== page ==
13. It seems almost a pity this series probably takes most of your time because it looks like you could build a radiant path as a YouTube film critic… 😉 But then again you're so good at what you do on this channel and few (if any) other YouTubers do that so everybody wins, I guess. 🤔 – We as viewers gain a unique historical channel and movie reviewers are spared to face fierce competition. 😝

  14. I wonder if promposals are such a thing because the professional-managerial class is delaying marriage and the working class is forgoing marriage entirely, so what would've been expressed as actual marriage proposals are now manifesting as promposals… or, ya know, it could be social media… or a combination of both factors.

  15. Originally "Pretty in Pink" was supposed to end with Andie and Ducky being together but John Hughes was concerned he'd actually be sending the message that two people from different classes shouldn't end up together so he changed the ending. I'd argue that's more about Blaine growing up (rejecting his classist friends' and parents' ideals to choose Andie) but also about Andie's decision to stand on her own ("I just wanted them to know they didn't break me"). She goes to the prom in a killer dress despite not having the money for one (though she did get fabric from her friend and dad, suggesting it's not about how much money you have but more about having good relationships with others, in a very ABC Afterschool Special way), which also kinda gives the finger to the 80s worship of capitalism. I'd say it still meets the formula you spoke of earlier. I agree about "Sixteen Candles", though. Just cringeworthy all these years later.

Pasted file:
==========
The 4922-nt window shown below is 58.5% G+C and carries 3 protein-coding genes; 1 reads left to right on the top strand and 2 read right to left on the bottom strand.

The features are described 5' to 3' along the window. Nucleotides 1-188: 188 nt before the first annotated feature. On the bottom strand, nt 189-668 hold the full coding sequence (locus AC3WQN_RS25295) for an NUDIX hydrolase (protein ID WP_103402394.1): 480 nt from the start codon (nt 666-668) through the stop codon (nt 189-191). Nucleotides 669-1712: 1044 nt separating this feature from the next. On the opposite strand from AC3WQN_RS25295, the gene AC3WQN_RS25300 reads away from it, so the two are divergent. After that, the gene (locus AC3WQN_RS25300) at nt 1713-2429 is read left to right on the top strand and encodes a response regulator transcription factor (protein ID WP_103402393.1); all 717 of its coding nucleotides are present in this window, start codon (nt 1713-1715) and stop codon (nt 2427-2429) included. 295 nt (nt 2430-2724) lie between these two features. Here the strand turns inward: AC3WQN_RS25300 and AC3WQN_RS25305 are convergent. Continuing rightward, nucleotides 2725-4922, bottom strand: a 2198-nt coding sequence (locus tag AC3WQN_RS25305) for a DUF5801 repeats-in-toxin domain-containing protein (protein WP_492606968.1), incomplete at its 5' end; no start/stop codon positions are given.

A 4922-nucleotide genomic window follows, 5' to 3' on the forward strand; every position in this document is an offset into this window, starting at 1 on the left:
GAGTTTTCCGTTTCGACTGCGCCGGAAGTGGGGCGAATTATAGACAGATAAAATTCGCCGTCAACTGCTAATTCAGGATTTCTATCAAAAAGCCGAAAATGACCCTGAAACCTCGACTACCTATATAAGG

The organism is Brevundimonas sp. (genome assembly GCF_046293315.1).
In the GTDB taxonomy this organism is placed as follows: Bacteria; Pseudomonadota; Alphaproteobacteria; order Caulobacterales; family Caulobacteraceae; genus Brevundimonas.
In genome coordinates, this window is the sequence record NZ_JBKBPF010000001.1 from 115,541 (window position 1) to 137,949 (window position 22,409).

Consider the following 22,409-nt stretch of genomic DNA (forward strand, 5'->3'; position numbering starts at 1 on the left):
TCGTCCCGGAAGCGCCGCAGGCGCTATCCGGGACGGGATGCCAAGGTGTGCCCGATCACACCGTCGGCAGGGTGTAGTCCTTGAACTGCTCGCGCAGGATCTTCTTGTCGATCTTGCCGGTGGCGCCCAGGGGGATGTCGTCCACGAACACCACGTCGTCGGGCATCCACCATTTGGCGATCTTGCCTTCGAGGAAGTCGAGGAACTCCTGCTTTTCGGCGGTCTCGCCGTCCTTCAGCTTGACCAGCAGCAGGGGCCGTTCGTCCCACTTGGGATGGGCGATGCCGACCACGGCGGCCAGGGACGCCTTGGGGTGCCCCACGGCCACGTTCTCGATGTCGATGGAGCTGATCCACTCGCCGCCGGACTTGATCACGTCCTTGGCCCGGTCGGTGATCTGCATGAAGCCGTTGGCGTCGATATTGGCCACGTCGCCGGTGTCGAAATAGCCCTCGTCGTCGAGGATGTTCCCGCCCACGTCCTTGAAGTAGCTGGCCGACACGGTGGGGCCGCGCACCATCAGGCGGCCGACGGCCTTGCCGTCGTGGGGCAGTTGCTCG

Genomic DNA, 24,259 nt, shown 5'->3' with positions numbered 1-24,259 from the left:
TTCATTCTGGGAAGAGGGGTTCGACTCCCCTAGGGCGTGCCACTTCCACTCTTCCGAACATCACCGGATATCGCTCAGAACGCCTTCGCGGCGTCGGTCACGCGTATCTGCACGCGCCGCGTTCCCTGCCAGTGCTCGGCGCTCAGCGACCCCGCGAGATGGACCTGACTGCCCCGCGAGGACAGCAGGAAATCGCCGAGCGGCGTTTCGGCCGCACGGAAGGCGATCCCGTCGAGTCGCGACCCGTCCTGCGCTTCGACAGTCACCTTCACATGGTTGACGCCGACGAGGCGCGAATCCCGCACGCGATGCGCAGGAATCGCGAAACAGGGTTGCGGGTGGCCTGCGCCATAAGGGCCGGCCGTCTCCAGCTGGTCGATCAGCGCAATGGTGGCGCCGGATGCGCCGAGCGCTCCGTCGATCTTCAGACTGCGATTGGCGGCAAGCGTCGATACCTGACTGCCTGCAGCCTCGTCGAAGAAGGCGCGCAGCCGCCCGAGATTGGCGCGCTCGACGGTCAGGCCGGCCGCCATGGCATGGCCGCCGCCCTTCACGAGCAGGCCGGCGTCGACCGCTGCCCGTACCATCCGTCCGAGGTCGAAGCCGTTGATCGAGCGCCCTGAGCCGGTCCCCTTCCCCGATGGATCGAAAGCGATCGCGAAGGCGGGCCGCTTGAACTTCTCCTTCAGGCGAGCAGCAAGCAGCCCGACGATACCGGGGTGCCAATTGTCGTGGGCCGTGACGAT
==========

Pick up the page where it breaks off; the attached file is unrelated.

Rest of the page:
16. The prettiest girl in my town is now being clapped Logan Paul so I think it's safe to say that question is out of the books.